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Public Transport Victoria (PTV) used human-centred design research to explore the future of the Melbourne bike share scheme.

  • Research
  • Service Design
  • Futures

Five years after its introduction to Melbourne, the bike share scheme was recording extremely low usage. On average, each bike was being used 0.6 times a day, well under the global benchmark of two daily uses, and a world away from the best global examples, which can see over 10 uses a day.

While PTV were originally looking to do a standard usability audit of the service, we soon discovered that to truly understand the issues and opportunities of the scheme, we would have to go much broader. We combined user research, co-design, benchmarked of other services and technologies to paint a picture of what the service could become.

We chose to use co-design methods to be more constructive around how users saw the future of the scheme, rather than create another list of things that are wrong with it in the past. We picked apart the usability of the kiosks and the bikes themselves, but also provided new target markets and service offerings.

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A designer un-docks a Bike Share bike

Our design research team got amongst the bike share community and spent time with them, shadowing their journey, and getting them to capture media for us on helmet-mounted cameras. We included those people in ideation sessions, working with us to generate new ideas on how to improve the service.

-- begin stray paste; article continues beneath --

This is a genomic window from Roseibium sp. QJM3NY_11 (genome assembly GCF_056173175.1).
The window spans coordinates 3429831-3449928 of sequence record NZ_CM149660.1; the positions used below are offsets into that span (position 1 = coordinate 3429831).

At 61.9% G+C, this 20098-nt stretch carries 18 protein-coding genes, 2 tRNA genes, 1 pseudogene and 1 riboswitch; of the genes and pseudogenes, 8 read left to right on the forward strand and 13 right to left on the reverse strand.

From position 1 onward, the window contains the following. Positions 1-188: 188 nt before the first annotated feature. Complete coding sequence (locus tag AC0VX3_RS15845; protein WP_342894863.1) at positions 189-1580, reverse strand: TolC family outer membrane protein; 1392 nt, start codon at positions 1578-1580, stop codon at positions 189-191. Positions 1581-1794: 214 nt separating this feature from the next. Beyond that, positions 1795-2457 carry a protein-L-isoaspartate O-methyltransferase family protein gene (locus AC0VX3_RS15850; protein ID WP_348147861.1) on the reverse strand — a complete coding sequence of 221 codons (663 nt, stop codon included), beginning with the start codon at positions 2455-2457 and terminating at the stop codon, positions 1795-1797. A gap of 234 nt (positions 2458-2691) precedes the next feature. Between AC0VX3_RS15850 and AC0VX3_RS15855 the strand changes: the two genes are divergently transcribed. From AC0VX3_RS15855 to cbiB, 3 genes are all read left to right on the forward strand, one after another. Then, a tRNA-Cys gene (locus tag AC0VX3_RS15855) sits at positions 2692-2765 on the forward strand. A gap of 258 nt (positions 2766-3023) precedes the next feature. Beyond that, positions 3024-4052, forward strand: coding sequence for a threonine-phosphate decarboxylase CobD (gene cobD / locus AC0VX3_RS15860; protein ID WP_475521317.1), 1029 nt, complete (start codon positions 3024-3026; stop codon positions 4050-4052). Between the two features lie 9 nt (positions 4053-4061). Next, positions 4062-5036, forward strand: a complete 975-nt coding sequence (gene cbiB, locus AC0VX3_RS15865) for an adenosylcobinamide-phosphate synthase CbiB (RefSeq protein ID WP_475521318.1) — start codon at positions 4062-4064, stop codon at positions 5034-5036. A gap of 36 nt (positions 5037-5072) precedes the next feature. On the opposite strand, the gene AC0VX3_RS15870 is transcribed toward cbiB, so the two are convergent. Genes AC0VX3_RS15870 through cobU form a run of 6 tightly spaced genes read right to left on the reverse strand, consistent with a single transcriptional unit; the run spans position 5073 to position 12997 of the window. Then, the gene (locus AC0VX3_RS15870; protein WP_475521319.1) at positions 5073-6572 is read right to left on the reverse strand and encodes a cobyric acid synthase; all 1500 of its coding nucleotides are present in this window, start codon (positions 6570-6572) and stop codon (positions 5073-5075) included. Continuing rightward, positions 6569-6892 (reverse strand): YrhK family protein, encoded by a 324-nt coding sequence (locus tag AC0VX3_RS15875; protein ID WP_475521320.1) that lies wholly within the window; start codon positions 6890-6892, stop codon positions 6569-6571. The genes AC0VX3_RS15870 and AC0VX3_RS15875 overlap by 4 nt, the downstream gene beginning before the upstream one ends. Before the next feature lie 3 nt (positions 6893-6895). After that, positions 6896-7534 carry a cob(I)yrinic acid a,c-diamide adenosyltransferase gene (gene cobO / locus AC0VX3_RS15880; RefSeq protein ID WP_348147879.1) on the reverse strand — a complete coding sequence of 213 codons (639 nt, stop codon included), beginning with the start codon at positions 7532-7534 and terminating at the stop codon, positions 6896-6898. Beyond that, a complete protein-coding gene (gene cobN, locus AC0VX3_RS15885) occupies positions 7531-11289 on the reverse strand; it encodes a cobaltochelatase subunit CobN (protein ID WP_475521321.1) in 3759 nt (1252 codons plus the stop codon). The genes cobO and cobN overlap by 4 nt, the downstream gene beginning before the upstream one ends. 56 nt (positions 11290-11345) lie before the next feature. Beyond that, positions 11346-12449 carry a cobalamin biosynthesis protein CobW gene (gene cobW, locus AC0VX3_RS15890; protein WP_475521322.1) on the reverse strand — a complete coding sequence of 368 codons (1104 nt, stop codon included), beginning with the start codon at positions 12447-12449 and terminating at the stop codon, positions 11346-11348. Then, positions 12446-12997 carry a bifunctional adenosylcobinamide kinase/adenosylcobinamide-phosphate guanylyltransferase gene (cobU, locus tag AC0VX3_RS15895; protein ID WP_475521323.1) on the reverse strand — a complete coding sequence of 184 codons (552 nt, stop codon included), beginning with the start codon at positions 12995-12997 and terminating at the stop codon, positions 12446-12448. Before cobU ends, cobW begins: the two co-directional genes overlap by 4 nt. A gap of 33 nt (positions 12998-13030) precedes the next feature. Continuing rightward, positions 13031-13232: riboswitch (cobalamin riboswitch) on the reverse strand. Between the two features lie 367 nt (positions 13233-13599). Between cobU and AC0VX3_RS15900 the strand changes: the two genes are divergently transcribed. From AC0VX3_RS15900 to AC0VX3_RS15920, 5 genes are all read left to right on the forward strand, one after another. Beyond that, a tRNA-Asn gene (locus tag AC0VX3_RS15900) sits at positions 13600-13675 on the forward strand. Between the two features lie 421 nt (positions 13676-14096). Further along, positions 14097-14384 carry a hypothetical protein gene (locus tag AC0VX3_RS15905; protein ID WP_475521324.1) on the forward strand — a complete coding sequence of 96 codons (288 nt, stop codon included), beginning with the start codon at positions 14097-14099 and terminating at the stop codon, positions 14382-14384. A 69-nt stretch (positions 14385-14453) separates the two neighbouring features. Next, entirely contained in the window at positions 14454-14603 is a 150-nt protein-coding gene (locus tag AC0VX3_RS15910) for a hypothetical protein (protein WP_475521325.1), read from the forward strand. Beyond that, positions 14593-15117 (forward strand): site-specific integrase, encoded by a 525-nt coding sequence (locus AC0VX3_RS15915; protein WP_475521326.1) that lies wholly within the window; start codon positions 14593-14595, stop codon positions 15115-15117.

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360° helmet cams given to research participants captured a montage of the bike share journey. This approach to remote observation showed us clear gaps in infrastructure, and when talking through the ride pictures participants mentioned moments when they were lost, worried about time limits or didn’t feel safe.

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Collaborative co-design sessions saw the design team map current pain points and generate new ideas for the bike share experience.

We used visual prompts and stimulus with research participants, outlining future-focused service concepts and the application of emerging technology. This allowed us to think forward, not getting stuck in the limitations of the current state.

We were investigating locations around the city with lower current usage, but also looking at higher growth zones – areas likely to experience higher use in 10 years' time. PTV saw a lot of value in using human centred design techniques, and are now taking the methods and principles to their wider team, to demonstrate its value.

Close up photograph of the Bike Share vending machine

Public Transport Victoria received a far broader, more practical outcome than they were initially expecting (in a usability audit). There's now a much clearer understanding of pain points and barriers – but also a thorough understanding of what people really want and need from a bike share scheme.


Our project was coupled with extensive secondary research, helping PTV identify emerging user groups for the Bikeshare scheme. Once we understood who the most likely future users might be, we were able to involve them in co-designing concepts for a better service.